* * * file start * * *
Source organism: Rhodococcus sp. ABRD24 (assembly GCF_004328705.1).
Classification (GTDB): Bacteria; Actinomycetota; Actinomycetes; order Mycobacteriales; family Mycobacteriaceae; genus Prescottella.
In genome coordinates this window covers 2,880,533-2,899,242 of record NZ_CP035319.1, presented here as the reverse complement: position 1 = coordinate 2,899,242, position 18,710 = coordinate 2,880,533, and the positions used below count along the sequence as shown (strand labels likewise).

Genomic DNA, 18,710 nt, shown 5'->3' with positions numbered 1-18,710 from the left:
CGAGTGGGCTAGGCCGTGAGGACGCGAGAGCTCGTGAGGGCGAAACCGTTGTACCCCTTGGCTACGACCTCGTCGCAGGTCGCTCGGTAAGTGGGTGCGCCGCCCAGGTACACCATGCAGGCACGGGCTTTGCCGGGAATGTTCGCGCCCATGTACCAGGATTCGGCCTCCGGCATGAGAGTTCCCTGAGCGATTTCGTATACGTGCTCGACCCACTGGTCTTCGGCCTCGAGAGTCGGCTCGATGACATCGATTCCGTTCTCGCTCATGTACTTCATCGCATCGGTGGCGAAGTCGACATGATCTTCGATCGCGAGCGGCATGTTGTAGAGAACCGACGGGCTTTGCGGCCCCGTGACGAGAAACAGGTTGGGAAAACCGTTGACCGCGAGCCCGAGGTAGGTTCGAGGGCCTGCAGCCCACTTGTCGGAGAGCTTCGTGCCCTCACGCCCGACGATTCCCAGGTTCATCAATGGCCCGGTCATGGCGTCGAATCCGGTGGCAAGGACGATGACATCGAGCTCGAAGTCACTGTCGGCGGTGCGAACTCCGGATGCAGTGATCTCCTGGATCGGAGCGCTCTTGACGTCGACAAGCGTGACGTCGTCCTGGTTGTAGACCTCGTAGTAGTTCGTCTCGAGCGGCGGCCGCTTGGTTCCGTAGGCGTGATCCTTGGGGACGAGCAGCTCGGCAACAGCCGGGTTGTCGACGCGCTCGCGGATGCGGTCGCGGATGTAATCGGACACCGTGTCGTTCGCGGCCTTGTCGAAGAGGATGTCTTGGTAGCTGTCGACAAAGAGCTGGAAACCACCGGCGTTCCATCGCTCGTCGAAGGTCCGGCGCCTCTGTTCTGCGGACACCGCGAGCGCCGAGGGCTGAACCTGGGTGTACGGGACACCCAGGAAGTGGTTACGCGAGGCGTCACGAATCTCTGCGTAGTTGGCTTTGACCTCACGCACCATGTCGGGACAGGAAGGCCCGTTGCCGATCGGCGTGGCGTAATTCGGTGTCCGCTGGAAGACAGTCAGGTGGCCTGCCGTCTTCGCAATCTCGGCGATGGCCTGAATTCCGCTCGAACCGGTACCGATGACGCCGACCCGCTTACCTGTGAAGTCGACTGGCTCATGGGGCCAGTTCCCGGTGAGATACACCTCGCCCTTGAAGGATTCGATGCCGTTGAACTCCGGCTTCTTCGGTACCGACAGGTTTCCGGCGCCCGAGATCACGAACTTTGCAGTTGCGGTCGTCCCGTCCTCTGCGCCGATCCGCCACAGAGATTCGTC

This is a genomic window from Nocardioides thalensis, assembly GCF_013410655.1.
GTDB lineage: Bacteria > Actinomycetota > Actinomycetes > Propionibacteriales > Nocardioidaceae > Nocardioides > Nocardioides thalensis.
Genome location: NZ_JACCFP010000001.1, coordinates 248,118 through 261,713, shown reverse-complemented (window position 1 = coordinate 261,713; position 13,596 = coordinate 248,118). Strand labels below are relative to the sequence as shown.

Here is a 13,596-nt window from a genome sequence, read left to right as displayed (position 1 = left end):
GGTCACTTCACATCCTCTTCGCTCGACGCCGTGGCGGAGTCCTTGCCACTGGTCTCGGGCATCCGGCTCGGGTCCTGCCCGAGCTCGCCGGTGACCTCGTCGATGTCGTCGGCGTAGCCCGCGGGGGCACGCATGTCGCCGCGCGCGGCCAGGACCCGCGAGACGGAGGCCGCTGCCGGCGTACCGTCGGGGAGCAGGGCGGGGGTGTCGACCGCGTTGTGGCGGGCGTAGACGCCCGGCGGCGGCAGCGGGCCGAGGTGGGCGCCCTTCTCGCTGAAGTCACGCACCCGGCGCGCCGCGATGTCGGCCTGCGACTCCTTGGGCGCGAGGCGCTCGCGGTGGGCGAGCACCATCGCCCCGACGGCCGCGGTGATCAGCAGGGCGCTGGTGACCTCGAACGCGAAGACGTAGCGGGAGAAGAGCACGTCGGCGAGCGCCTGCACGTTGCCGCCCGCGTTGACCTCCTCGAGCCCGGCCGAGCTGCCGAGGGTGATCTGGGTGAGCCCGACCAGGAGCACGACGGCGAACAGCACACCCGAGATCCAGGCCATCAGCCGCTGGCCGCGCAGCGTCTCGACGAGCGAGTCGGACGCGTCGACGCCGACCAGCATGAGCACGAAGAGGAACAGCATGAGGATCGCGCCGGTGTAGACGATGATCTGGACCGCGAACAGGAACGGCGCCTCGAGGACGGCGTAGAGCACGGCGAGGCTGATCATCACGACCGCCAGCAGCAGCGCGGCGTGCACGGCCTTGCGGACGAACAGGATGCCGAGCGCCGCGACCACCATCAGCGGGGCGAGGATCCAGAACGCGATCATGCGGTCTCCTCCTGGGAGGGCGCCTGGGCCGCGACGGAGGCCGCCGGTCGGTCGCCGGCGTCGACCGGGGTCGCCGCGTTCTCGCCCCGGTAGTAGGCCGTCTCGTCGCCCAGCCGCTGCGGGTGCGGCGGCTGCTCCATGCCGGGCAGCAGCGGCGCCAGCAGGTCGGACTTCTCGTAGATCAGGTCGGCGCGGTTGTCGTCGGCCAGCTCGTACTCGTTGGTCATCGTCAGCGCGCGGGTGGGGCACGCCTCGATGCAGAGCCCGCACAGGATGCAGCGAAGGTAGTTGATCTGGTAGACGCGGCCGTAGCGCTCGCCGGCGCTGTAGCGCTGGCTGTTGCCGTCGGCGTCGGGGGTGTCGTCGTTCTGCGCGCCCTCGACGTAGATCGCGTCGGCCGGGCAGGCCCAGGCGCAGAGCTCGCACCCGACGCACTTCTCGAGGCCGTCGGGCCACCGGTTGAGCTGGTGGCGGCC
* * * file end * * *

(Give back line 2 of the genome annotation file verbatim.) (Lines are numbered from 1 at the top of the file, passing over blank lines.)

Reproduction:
Classification (GTDB): Bacteria; Actinomycetota; Actinomycetes; order Mycobacteriales; family Mycobacteriaceae; genus Prescottella.